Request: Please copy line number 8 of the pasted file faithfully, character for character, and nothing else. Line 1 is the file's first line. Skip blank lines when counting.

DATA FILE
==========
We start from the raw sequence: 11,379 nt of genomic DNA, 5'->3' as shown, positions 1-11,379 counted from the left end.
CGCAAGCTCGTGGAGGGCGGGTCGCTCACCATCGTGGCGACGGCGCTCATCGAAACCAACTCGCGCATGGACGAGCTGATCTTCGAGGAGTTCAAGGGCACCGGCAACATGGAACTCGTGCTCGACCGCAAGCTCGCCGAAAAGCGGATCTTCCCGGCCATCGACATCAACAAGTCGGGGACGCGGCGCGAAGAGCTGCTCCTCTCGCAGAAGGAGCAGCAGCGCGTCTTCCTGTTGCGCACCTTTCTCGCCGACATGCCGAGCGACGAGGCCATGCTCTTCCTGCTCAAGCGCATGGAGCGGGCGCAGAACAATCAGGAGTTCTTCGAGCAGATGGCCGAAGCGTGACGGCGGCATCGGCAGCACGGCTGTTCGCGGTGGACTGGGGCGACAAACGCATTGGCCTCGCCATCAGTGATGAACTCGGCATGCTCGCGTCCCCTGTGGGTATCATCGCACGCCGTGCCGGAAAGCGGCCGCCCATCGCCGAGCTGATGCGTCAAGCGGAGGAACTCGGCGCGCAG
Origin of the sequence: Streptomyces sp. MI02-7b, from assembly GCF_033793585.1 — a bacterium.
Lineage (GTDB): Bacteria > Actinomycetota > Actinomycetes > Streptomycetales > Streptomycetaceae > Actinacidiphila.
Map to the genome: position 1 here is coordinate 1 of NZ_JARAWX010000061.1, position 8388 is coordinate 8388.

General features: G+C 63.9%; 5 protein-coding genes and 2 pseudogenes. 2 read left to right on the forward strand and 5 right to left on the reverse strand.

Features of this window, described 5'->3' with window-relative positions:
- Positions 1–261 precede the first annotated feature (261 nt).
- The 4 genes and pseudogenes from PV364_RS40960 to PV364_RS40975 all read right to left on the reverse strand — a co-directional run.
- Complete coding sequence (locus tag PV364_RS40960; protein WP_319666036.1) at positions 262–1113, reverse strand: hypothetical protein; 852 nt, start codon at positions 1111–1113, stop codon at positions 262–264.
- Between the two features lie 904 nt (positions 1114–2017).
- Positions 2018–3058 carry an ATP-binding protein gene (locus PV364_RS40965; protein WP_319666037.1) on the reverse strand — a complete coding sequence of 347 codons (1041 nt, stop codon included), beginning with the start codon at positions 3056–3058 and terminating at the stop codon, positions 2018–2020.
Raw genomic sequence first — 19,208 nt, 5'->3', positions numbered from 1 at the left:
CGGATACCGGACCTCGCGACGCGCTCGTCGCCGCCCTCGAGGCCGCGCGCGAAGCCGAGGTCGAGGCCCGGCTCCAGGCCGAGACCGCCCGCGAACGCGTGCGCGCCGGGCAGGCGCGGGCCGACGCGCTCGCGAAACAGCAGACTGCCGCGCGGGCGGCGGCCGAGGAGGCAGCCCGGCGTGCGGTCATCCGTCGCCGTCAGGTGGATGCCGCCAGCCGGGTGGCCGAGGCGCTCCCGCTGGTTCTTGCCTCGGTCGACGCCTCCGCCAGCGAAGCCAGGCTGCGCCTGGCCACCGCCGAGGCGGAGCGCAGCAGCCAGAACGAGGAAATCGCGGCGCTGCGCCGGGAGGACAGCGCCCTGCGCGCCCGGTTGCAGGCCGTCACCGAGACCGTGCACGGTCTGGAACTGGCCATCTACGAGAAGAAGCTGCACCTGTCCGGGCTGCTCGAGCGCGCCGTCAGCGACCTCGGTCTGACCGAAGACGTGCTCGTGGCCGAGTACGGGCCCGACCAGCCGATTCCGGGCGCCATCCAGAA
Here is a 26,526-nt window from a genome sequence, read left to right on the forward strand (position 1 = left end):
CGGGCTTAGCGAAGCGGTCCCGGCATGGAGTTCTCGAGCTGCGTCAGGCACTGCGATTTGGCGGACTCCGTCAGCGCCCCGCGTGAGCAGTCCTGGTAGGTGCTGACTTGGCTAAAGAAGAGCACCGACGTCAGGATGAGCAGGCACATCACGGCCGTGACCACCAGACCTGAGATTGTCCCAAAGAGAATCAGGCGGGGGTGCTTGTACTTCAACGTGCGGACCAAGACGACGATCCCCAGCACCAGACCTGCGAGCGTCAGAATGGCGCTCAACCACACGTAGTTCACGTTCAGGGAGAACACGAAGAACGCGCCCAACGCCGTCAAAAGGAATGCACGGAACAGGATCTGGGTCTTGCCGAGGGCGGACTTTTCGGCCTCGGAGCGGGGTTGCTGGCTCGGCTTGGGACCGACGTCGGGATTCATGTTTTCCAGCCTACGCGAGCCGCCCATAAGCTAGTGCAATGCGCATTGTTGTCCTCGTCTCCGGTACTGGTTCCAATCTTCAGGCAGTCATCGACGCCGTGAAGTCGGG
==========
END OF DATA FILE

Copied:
- Positions 1–261 precede the first annotated feature (261 nt).